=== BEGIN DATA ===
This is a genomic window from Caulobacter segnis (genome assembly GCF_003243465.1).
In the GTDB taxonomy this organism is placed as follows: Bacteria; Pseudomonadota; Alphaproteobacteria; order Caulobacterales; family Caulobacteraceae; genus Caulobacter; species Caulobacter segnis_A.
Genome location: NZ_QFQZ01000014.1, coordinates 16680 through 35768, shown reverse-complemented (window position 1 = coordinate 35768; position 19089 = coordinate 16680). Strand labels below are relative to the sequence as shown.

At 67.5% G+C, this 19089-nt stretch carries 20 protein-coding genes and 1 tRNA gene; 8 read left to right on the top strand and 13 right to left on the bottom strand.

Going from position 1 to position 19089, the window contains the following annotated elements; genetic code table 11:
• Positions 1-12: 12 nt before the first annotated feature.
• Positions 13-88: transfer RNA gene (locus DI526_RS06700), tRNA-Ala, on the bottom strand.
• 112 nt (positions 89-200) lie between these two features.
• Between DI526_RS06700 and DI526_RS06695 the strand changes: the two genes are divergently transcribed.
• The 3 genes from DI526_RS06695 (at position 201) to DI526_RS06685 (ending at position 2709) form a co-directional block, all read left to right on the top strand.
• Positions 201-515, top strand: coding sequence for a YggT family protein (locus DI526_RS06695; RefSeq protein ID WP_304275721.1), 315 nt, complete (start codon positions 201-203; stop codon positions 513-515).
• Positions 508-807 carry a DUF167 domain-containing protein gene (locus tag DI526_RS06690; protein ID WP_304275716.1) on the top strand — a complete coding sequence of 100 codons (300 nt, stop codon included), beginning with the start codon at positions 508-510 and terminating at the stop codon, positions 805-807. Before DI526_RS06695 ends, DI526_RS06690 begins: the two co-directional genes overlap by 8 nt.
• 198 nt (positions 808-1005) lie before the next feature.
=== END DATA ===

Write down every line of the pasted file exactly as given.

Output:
This is a genomic window from Caulobacter segnis (genome assembly GCF_003243465.1).
In the GTDB taxonomy this organism is placed as follows: Bacteria; Pseudomonadota; Alphaproteobacteria; order Caulobacterales; family Caulobacteraceae; genus Caulobacter; species Caulobacter segnis_A.
Genome location: NZ_QFQZ01000014.1, coordinates 16680 through 35768, shown reverse-complemented (window position 1 = coordinate 35768; position 19089 = coordinate 16680). Strand labels below are relative to the sequence as shown.

At 67.5% G+C, this 19089-nt stretch carries 20 protein-coding genes and 1 tRNA gene; 8 read left to right on the top strand and 13 right to left on the bottom strand.

Going from position 1 to position 19089, the window contains the following annotated elements; genetic code table 11:
• Positions 1-12: 12 nt before the first annotated feature.
• Positions 13-88: transfer RNA gene (locus DI526_RS06700), tRNA-Ala, on the bottom strand.
• 112 nt (positions 89-200) lie between these two features.
• Between DI526_RS06700 and DI526_RS06695 the strand changes: the two genes are divergently transcribed.
• The 3 genes from DI526_RS06695 (at position 201) to DI526_RS06685 (ending at position 2709) form a co-directional block, all read left to right on the top strand.
• Positions 201-515, top strand: coding sequence for a YggT family protein (locus DI526_RS06695; RefSeq protein ID WP_304275721.1), 315 nt, complete (start codon positions 201-203; stop codon positions 513-515).
• Positions 508-807 carry a DUF167 domain-containing protein gene (locus tag DI526_RS06690; protein ID WP_304275716.1) on the top strand — a complete coding sequence of 100 codons (300 nt, stop codon included), beginning with the start codon at positions 508-510 and terminating at the stop codon, positions 805-807. Before DI526_RS06695 ends, DI526_RS06690 begins: the two co-directional genes overlap by 8 nt.
• 198 nt (positions 808-1005) lie before the next feature.